Funding to the tune of €1.2 million has been announced to extend the STEM Passport for Inclusion project.
Led by Dr Katriona O’Sullivan at Maynooth University, the project addresses gender inequalities among female pupils in socially disadvantaged communities through an innovative programme of mentoring and education supports.
The €1.2 million project will be funded jointly by the Science Foundation Ireland (SFI) Discover Programme (€300,000), the Department of Education (€300,000), and Microsoft Ireland (€600,000).
Dr O’Sullivan, of the Kildare university’s Assisting Living and Learning (ALL) Institute, said she’s delighted that STEMp.inc has got the combined support of SFI, the Department of Education and Microsoft to expand nationally.
“We aim to ensure that every young woman, irrespective of socio-economic background, gets a chance to see where they fit in the STEM eco-system,” she said. “I am looking forward to growing our partnerships with Atlantic Technological University, and Munster Technological University and other industry partners, as well as expanding our work with Microsoft’s Dream Space team as their vision and passion for STEM has ensured that the 1,250 young women we have worked with so far are motivated and ready to excel in the STEM workforce.”
The STEM Passport for Inclusion offers female secondary school students the opportunity to graduate with a university-accredited STEM skills module, and to develop a meaningful mentoring relationship with women in industry.
Recent research conducted by Maynooth University has shown that 16% of female students were not studying a science subject at Higher Level for the Leaving Certificate, while 6% of female students do not have the opportunity to study STEM subjects at secondary level.
The initiative provides a platform for girls to understand, participate and celebrate STEM, in order to increase STEM awareness and create pathways to further and higher education in STEM.
Minister for Further and Higher Education, Research, Innovation and Science Simon Harris described it as “a really worthy programme” that aims to engage Transition Year girls with STEM, opening pathways to further and higher education.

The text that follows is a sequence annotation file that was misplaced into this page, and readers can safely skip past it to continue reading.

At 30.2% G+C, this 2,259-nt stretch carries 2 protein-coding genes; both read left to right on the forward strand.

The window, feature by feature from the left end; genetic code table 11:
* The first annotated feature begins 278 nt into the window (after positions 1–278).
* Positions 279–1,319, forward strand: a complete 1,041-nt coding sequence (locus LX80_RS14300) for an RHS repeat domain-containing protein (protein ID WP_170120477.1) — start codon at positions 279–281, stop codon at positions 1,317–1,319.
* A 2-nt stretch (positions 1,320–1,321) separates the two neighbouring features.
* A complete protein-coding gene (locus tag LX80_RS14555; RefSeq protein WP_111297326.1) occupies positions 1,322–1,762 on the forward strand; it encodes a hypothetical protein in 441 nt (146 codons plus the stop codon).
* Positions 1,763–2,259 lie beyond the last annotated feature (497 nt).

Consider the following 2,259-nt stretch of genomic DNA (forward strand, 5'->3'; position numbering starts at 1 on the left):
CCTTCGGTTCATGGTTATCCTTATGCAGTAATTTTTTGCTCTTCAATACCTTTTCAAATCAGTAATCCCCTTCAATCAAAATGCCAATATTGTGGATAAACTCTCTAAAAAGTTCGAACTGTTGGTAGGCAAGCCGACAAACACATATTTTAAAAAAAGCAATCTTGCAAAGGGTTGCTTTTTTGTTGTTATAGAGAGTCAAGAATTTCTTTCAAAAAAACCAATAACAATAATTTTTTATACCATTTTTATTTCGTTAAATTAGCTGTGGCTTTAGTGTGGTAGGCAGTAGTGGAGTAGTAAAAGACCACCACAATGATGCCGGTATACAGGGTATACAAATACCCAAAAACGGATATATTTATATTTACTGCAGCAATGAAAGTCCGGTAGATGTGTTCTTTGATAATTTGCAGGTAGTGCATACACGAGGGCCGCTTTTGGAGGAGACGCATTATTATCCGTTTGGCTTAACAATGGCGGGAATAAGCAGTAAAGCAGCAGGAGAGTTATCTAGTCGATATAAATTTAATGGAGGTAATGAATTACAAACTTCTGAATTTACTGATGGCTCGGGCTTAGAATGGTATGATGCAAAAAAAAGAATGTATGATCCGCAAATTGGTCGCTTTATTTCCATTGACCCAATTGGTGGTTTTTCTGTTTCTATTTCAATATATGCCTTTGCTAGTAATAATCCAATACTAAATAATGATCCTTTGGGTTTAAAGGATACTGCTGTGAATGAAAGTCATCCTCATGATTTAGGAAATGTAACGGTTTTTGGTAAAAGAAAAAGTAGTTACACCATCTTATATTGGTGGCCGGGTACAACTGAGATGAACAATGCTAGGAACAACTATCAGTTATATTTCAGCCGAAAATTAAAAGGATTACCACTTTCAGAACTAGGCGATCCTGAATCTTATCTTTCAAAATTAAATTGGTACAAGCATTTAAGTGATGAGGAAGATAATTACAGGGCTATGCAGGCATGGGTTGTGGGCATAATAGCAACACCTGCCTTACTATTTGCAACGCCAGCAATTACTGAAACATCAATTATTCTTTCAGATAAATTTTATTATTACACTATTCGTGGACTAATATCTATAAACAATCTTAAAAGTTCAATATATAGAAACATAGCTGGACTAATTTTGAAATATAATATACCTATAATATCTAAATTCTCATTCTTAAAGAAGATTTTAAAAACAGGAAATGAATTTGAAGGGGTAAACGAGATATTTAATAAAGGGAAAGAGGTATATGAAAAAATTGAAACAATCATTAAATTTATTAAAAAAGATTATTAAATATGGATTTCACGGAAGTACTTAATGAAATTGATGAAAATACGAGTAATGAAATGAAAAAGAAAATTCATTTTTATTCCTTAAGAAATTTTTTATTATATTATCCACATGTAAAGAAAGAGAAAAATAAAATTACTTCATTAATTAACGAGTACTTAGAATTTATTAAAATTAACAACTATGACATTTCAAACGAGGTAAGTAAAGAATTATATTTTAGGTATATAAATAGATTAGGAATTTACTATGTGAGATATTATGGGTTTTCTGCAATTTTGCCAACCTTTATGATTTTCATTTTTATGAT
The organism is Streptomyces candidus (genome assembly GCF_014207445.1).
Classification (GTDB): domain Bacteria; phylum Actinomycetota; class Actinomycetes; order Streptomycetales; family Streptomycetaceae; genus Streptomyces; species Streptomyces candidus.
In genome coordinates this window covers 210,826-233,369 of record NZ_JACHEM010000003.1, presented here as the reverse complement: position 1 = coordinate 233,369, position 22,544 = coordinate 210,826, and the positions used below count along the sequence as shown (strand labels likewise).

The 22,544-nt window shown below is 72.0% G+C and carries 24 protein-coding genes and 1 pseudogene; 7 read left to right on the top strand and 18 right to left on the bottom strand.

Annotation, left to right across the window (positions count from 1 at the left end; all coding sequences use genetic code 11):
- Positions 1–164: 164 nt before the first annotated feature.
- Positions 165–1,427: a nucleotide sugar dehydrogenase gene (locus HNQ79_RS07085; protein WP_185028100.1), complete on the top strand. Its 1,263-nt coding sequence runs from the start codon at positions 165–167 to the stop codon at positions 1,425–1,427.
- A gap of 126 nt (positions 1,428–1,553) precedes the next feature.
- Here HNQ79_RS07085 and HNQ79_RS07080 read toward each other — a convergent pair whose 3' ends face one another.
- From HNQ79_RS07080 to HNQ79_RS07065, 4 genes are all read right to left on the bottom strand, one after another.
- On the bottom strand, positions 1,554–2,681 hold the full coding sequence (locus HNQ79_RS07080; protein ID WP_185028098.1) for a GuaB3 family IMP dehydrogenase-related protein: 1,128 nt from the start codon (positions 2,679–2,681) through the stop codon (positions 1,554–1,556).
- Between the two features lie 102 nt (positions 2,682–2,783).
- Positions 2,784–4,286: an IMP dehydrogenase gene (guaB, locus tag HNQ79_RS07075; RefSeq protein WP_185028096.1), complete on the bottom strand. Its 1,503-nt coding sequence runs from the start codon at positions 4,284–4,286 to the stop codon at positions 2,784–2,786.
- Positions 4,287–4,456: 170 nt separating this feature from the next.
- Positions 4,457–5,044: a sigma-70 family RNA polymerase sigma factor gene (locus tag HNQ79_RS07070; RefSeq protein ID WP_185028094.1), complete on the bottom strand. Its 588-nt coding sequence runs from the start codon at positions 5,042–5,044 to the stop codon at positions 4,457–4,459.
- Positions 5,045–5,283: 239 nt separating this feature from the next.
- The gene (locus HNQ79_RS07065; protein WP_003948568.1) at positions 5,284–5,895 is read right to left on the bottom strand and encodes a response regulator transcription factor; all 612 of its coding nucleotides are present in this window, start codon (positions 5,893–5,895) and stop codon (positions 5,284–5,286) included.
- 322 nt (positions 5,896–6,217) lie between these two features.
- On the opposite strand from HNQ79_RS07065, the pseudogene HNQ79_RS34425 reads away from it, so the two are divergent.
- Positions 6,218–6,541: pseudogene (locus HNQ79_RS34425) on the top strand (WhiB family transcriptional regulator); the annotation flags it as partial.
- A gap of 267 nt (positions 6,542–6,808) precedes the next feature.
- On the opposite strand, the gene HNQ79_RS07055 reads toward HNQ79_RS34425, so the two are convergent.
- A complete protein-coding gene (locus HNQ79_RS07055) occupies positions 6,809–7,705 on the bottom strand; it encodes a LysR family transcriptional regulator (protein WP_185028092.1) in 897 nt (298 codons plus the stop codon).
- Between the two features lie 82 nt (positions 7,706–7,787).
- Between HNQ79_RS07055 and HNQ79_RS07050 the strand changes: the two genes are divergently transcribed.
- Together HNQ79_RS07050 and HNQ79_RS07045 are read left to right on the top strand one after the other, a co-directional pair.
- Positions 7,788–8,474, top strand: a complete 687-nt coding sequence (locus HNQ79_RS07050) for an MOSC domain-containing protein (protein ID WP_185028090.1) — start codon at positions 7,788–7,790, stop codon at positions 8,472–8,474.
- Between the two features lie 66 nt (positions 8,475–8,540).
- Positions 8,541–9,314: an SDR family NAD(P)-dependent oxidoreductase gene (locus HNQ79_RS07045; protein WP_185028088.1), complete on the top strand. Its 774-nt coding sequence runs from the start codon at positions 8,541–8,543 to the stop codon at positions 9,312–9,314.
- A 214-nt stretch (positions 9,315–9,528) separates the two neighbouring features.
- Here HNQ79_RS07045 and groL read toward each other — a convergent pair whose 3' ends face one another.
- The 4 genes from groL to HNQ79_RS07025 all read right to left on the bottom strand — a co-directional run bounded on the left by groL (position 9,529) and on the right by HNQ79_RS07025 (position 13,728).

“My Department is committed to increasing the number of women and girls studying and working in STEM subjects,” he remarked. “I hope that initiatives like this one will help to inspire a new generation of female leadership in science, research, and innovation.”
The STEM Passport for Inclusion programme was co-designed by the education leads at Microsoft Ireland and Maynooth University and is delivered by Microsoft’s Dream Space team at its campus in Leopardstown, Dublin, and in the RDI Hub in Kerry. The national programme will empower 5,000 Transition Year girls from unrepresented communities to gain a Level 6 STEM qualification, which may not otherwise be available to them, and go on to apply for STEM courses at Maynooth University, Munster Technological University and Atlantic Technological University.
Minister for Education Norma Foley noted that the Recommendations on Gender Balance in STEM Education, launched last year, illustrated the importance of encouraging female participation in STEM. In Ireland, out of almost 120,000 people working in STEM just one-quarter are women.
“The STEM Passport for Inclusion project was included in the recommendations and is an excellent initiative which aims to make STEM subjects more accessible and attractive to female students across the country,” Minister Foley said.